COVID-19

Philippine envoy to US receives Moderna vaccine

Sofia Tomacruz
Philippine envoy to US receives Moderna vaccine

DIPLOMAT. Philippine Ambassador to the United States Jose Manuel “Babe” Romualdez at a forum in Makati City on February 28, 2020.

File photo by Carmela Fonbuena

Philippine Ambassador to the US Jose Manuel 'Babe' Romualdez is among key officials facilitating talks between US drug maker Moderna and the Philippine government

Philippine Ambassador to the US Jose Manuel “Babe” Romualdez received his first dose of the Moderna COVID-19 vaccine in Washington, making him the first Philippine diplomat to publicly announce getting vaccinated against the disease. 

“I received the first dose of Moderna’s COVID-19 vaccine as part of the continuous rollout of Washington DC’s phase-based vaccination program days before the inauguration of President-elect Joe Biden and Vice President-elect Kamala Harris,” Romualdez said in statement on Tuesday night, January 19 (Manila time). 

The Moderna vaccine is one of the two granted emergency use approval by the US Food and Drug Administration (FDA), along with the Pfizer and BioNTech vaccines. The Moderna vaccine was co-developed by the pharmaceutical company and the US National Institute of Allergy and Infectious Diseases, led by Dr Anthony Fauci.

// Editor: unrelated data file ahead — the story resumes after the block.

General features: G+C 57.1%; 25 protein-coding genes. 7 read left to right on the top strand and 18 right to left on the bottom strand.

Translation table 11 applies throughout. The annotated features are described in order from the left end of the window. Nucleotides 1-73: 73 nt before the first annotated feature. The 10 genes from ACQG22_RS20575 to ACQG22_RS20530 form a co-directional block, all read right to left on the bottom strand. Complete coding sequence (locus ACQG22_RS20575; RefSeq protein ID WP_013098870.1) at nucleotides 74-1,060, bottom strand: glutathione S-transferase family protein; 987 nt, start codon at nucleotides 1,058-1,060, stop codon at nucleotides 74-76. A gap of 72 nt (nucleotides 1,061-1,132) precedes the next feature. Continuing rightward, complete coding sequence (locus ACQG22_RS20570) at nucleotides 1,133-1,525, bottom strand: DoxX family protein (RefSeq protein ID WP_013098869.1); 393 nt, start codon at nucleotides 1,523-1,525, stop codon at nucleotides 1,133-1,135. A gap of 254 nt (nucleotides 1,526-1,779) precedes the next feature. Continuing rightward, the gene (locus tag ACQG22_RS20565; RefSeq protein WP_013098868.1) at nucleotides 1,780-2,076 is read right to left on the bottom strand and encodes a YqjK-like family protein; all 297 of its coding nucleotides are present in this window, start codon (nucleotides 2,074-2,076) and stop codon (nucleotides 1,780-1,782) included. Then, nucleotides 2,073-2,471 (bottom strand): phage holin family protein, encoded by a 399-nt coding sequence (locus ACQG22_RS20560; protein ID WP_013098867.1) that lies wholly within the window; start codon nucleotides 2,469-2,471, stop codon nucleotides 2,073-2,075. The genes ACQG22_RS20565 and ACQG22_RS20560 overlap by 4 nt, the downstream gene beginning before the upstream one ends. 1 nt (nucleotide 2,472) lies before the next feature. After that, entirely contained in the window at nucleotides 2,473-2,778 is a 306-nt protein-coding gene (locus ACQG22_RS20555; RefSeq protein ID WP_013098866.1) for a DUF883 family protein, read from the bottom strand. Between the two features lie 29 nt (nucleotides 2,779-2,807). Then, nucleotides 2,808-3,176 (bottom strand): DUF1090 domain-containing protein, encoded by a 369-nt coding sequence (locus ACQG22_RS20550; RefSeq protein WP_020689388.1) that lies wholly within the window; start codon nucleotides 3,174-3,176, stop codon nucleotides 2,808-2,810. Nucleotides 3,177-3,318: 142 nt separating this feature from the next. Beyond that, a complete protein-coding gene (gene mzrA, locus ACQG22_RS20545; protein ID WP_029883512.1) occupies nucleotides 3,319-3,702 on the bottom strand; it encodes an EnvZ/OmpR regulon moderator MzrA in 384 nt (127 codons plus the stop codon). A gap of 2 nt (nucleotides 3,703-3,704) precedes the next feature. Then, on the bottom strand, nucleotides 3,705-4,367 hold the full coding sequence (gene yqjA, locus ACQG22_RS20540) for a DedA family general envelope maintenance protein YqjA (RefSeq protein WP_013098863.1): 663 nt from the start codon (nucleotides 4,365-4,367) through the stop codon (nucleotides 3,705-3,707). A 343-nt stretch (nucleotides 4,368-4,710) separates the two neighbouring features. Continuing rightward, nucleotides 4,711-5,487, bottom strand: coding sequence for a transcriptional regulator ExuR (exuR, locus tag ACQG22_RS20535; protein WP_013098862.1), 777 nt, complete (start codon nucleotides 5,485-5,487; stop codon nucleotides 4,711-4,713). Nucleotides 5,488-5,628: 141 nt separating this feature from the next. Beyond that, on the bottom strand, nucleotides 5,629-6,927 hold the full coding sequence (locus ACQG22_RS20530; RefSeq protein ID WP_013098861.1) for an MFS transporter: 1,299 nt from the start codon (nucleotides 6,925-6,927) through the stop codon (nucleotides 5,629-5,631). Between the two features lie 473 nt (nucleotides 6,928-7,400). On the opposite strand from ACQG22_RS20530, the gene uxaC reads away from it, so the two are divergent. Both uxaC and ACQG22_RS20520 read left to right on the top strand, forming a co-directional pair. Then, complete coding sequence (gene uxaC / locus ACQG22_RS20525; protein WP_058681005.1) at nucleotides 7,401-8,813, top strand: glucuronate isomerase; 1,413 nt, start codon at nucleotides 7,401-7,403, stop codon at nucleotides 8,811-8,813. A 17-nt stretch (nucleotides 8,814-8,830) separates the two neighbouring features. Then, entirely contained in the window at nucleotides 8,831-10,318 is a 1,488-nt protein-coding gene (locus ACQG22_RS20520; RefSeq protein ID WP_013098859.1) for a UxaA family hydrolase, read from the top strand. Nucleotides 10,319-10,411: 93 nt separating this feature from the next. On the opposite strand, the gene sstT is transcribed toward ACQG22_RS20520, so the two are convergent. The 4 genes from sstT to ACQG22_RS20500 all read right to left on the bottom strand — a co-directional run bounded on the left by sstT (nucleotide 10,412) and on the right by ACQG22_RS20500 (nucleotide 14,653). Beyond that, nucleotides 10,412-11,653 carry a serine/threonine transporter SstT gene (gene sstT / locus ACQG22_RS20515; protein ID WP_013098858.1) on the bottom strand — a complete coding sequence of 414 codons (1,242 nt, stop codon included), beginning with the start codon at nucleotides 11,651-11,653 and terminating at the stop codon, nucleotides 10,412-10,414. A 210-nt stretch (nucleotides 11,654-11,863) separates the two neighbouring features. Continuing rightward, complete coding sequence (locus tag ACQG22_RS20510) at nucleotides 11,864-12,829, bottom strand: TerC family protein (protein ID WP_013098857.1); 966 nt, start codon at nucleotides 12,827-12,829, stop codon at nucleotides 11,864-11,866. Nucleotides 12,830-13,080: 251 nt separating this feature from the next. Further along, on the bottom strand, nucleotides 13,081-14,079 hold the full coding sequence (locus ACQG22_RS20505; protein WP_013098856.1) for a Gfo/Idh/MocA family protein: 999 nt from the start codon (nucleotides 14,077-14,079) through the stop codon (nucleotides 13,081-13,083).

Romualdez is a key official facilitating talks between the Philippine government and Moderna for the possible purchase of its vaccine for Filipinos. Negotiations were said to be in their “final stages,” as Philippine vaccine czar Carlito Galvez Jr said the Philippines may secure about 20 million doses of the Moderna vaccine. 

Like Pfizer, Moderna announced promising results for its vaccine, saying it was almost 95% effective. Preliminary phase 3 trial data has also shown the vaccine to be 100% effective against preventing severe COVID-19. 

If secured by the Philippines, the Moderna vaccine will be easier to roll out compared to the Pfizer vaccine as it is compatible with the Department of Health’s storage facilities. The vaccine can remain stable at standard refrigerator temperatures of 2 to 8 degrees Celsius (36 degrees Fahrenheit to 46 degrees Fahrenheit) for 30 days and up to 6 months at standard freezer temperatures of -20 degrees Celsius (-4 degrees Fahrenheit). 

Moderna has yet to apply for emergency use approval with the FDA in the Philippines, but has inquired about requirements for the authorization. It has secured similar emergency authorization from the US FDA, Canada, and European Union. – Rappler.com

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Sofia Tomacruz

Sofia Tomacruz covers foreign affairs and is the lead reporter on the coronavirus pandemic. She also writes stories on the treatment of women and children. Follow her on Twitter via @sofiatomacruz. Email her at sofia.tomacruz@rappler.com.